Sam Glaser
Composer, Performer, Producer, Author

Tallit: Life on the Fringe

I experienced my first taste of yeshiva learning when I was a 20-something wannabe rock star. My band had just broken up and I was in between recording clients. After perusing an attractive brochure that appeared in the mail, I applied for the all-expenses paid scholarship to study in Jerusalem. I interviewed with Richard Horowitz, a businessman who I later learned covered the cost of my flight. Aish HaTorah provided an incredible curriculum with a dozen brilliant rabbis teaching us hour by hour in an Ottoman Empire study hall perched atop the Old City walls. I considered the millennia-old alleyways my personal playground and had the Western Wall in my front yard. Religious expectations of us new students were nil; we filled our days with Judaic studies and travel, and nights were spent out on the town or in deep conversations until dawn. The neophytes didn’t have to attend the yeshiva prayer services, but since I had a fair grasp of the basics from Hebrew school, I would occasionally don the tallis (or tallit, prayer shawl) given to me for my Bar Mitzvah and join the minyan.

Once, after Shacharit, a peer announced, “Sam, you don’t need to wear that tallis here.” “Why not?” I responded, “I feel more comfortable praying with it.” He gently explained that according to Ashkenazi tradition, men don’t wear a tallis until they are married. I looked around the minyan and saw he was right. “But what about the last paragraph of the Sh’ma? I need a tallis to kiss the tzitzit, right?” “Look, Sam,” he replied, “Just go with it. This way the single ladies on the other side of the mechitza (room divider) know who the single men are.” That was all I needed to hear…I never wore a tallis again until I was married.

I enjoyed four months of intense learning and growth on that formative trip. I was on fire! Loving Torah study, loving Jerusalem, perceiving God’s presence from one end of the universe to the other.  When I reached my last Shabbat there, it was bittersweet. I prayed an abbreviated service at the Wall in a state of torment. How could I leave this magical place, this medieval “Jewish Disneyland?” I felt I had learned more in those four months than in four years at my university. But there was also an undercurrent of homesickness, missing my extended family and my beachside apartment. One by one, the rabbis pulled me aside to discourage me from going back to L.A. so soon. Particularly Rabbi Weinberg, my beloved Rosh Yeshiva. “C’mon Sam, give us a year,” he implored, looking at me with that trademark gleam in his eye.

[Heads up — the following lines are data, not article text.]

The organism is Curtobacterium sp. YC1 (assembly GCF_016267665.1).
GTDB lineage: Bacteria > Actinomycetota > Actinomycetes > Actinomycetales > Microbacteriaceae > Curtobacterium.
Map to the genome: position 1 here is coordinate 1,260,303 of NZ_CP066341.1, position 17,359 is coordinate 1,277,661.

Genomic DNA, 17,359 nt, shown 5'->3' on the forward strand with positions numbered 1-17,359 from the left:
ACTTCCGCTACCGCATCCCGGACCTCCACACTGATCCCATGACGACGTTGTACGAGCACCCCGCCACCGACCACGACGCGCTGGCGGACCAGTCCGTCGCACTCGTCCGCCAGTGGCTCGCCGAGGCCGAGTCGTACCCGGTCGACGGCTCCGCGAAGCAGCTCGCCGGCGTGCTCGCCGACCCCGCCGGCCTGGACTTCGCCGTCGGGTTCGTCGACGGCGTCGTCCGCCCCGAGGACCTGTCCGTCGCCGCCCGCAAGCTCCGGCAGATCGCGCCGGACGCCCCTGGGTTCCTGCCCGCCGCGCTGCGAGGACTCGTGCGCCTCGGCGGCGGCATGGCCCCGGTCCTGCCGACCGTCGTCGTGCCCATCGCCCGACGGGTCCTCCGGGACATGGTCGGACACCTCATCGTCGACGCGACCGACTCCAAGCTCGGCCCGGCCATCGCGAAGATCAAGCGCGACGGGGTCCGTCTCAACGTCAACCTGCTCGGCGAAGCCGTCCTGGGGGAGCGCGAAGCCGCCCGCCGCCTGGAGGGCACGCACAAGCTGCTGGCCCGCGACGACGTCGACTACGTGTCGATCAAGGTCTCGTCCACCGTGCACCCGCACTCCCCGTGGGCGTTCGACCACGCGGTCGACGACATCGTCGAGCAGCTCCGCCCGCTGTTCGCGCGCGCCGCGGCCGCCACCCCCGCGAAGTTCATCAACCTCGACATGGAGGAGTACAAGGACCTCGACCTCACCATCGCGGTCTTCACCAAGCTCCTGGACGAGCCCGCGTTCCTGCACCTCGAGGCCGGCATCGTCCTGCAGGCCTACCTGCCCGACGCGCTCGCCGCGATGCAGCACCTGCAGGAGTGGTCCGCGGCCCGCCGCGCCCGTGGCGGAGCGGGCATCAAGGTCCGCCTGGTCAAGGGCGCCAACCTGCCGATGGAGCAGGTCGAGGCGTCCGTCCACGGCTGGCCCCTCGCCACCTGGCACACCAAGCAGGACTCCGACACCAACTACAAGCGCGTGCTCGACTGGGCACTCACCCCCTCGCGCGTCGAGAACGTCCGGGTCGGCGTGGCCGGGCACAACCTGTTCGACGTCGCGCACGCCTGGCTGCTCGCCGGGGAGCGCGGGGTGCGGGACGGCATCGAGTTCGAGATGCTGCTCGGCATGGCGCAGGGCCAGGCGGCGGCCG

I felt so vulnerable next to the massive Herodian stones as I stood at the base of the Kotel. I thought to myself, it’s been so good getting to know You, God. I am so grateful for this chance to learn and celebrate my Judaism in this incredible country. I love You. Thank You. Tears streamed down my face. I had been touched for life; this knowledge of the truth and power of Torah was now a part of me. I recited a few passages in the P’sukei D’zimra (Psalms of Praise) and then the Sh’ma. I really wish I had my tallis on right now, I silently prayed. I feel naked without it. Just then I heard footsteps behind me. Before I could turn around, a man with an intimidating beard tapped my shoulder and motioned that I should come over and join a minyan at the back of the Western Wall plaza.

I reluctantly followed, still not sure what he wanted from me. He led me to Rabbi Scheinberger, a kabbalist and famous Kotel personality, who indicated I should be the one to serve as hagbah (one honored with lifting the Torah at the end of the public reading). I had no idea why he picked me but I stepped right up and grasped the worn wooden handles. I unrolled the scroll a bit and thrust it as high as my 6’3 frame would allow. Suddenly, as I spun around to allow those present to see the carefully crafted letters, an oversized tallis was draped over my shoulders. Shaking with emotion, I recalled Rav Noah’s statement: “Here in Jerusalem, reaching God is a “local call!”

My next connection with a tallis would be at my wedding seven years later. I sent my Israel-bound mom on a mission to purchase a perfect tallis. She returned with a black and white striped, super lightweight, extra large garment and “sold” it to my fiancé (the custom is for the wife to give the sacred shawl to her new husband). That sunny August afternoon, we stretched it atop four poles and gathered underneath as a cavalcade of seven illustrious rabbis gave us our blessings. Now, whenever I wear it, I think of that day and feel the hug of my wife as well as the comfort of God’s “wings” holding me close.

Each morning, we recite a short prayer called Ma Yakar when donning the tallis. Since I find it difficult to hold a book while surrounding myself in the flowing fabric, I wrote the text into a song to aid in the memorization of the words. I resonate with the sentiment of standing in the “shadow of God’s wings” and I intentionally linger in this space. Later in the service, before saying the Sh’ma, the custom is to collect the fringes from the four corners of the garment together in one hand. The words we say while gathering them is an impassioned request for God to assemble Jews from the four corners of the earth to Zion. Rabbi Shlomo Carlebach told me he collects the tzitzit deliberately and lovingly as if he’s holding all the Children of Israel in a warm embrace. So I do it the same way. During the last paragraph of the Sh’ma, we delicately kiss the fringes every time we mention the word tzitzit. This intimate act has been performed by legions of brutish, sleepy men every morning for millennia.